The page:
Helman on UN Option
Ambassador Gerald B. Helman writes:
“. . . On replacing the US with the UN in Iraq[:] It seems clear that US public opinion is ready for a real exit strategy. But I suspect that the Administration has not yet given up its hope of turning Iraq into a long-term strategic base and asset allowing control of the Middle East and the oil that goes with it. And to turn it all over to the UN would be humiliating. Much would depend upon how the process is rolled-out. Here’s an exampe:
–The US would announce a phased withdrawal, to be completed one year hence.
–(by prearrangement) Iraq and the Arab League (or a collection of Arab states) would ask the UNSC to establish a transition political, economic development and peace enforcement authority to assist the Iraqi Government in it recovery efforts.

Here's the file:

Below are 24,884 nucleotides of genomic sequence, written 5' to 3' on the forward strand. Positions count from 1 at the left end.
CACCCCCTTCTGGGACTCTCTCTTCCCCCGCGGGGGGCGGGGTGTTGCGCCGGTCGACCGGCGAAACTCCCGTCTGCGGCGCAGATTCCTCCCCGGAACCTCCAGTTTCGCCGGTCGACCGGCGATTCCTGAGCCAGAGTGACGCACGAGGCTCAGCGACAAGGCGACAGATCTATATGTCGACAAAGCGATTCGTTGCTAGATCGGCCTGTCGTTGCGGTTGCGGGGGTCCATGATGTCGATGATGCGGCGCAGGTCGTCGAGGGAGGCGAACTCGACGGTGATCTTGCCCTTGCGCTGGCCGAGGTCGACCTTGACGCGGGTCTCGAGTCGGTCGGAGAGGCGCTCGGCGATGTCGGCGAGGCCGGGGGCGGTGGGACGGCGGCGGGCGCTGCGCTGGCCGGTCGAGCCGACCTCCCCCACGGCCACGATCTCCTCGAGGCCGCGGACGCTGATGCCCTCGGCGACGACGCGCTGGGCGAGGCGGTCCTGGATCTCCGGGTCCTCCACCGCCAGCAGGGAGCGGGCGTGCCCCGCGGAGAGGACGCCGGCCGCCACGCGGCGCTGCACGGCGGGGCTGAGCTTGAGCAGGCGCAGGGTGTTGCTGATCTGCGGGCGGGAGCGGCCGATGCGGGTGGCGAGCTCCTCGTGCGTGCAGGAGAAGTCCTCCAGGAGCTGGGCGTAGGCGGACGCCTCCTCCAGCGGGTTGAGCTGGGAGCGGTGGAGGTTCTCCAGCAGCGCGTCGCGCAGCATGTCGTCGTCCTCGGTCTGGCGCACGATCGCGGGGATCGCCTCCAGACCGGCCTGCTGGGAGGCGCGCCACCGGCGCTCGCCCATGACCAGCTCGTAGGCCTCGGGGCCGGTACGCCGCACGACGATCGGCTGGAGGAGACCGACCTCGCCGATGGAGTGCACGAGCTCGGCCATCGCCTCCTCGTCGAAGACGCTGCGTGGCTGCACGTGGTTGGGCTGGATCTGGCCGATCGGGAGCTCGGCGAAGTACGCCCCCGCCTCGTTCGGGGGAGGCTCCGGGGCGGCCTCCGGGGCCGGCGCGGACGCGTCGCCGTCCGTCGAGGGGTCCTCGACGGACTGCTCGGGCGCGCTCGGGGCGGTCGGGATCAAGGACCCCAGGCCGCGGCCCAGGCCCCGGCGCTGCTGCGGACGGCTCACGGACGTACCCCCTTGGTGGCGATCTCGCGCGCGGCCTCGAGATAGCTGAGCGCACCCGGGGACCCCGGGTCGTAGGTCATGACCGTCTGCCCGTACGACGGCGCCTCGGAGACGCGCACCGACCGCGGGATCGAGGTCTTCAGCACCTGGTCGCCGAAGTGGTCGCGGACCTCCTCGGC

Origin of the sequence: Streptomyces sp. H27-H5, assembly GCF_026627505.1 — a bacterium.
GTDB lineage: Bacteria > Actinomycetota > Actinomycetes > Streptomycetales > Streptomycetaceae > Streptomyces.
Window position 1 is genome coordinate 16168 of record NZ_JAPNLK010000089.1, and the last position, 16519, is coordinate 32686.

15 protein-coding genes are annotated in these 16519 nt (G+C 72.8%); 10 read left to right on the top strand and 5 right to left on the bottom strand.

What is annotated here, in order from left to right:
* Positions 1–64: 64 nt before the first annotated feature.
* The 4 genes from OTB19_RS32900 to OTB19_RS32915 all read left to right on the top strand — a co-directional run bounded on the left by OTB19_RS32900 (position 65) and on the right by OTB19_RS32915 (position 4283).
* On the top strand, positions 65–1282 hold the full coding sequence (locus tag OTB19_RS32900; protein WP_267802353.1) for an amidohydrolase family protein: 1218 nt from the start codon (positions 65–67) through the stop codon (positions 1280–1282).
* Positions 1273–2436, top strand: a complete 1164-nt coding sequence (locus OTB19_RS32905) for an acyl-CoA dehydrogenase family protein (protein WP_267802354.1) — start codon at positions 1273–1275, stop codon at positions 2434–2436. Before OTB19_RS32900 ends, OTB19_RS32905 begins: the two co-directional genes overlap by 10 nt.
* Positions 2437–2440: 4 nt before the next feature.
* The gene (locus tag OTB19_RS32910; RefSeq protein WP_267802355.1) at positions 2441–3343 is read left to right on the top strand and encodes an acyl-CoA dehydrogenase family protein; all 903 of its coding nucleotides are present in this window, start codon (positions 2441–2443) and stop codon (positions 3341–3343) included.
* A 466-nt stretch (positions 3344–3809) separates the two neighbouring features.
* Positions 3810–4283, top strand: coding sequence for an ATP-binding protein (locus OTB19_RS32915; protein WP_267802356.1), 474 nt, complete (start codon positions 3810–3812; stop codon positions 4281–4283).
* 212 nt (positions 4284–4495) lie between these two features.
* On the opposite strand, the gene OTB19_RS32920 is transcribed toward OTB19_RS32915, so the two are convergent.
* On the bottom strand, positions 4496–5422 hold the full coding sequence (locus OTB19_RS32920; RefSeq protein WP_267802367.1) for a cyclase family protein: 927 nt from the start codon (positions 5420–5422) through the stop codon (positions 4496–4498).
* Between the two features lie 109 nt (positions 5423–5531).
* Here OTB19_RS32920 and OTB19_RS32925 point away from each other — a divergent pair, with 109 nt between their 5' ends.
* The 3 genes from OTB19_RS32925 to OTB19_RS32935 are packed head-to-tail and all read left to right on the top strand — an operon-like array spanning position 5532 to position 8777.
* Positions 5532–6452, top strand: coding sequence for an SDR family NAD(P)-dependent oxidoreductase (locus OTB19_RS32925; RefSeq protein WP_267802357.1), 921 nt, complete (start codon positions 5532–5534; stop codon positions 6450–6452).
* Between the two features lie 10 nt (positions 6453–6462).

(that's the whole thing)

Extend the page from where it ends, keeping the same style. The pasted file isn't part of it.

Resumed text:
–The US would offer logistical (we’re the only one capable) and financial support, as well as military units, on a transitional basis, under UN command (we might be able to swallow the humiliation if the commander is a Brit or German). The UK, Japan, the oil Arabs and others can contribute lots of money. NATO could provide much of the staff, planning and headquarters personnel. But competent boots on the ground might be harder to come by.
I agree that the Cambodia operation (and, more recently, East Timor) could serve as a model. While Cambodia was a mixed success, it was nevertheless a success.”
[Helman has written professionally in this area; see:
Helman, Gerald B. and Steven Ratner. 1992. “Saving failed states”. Foreign Policy. Volume 89. Number 3.
Helman “was United States Ambassador to the European Office of the United Nations from 1979 through 1981.”]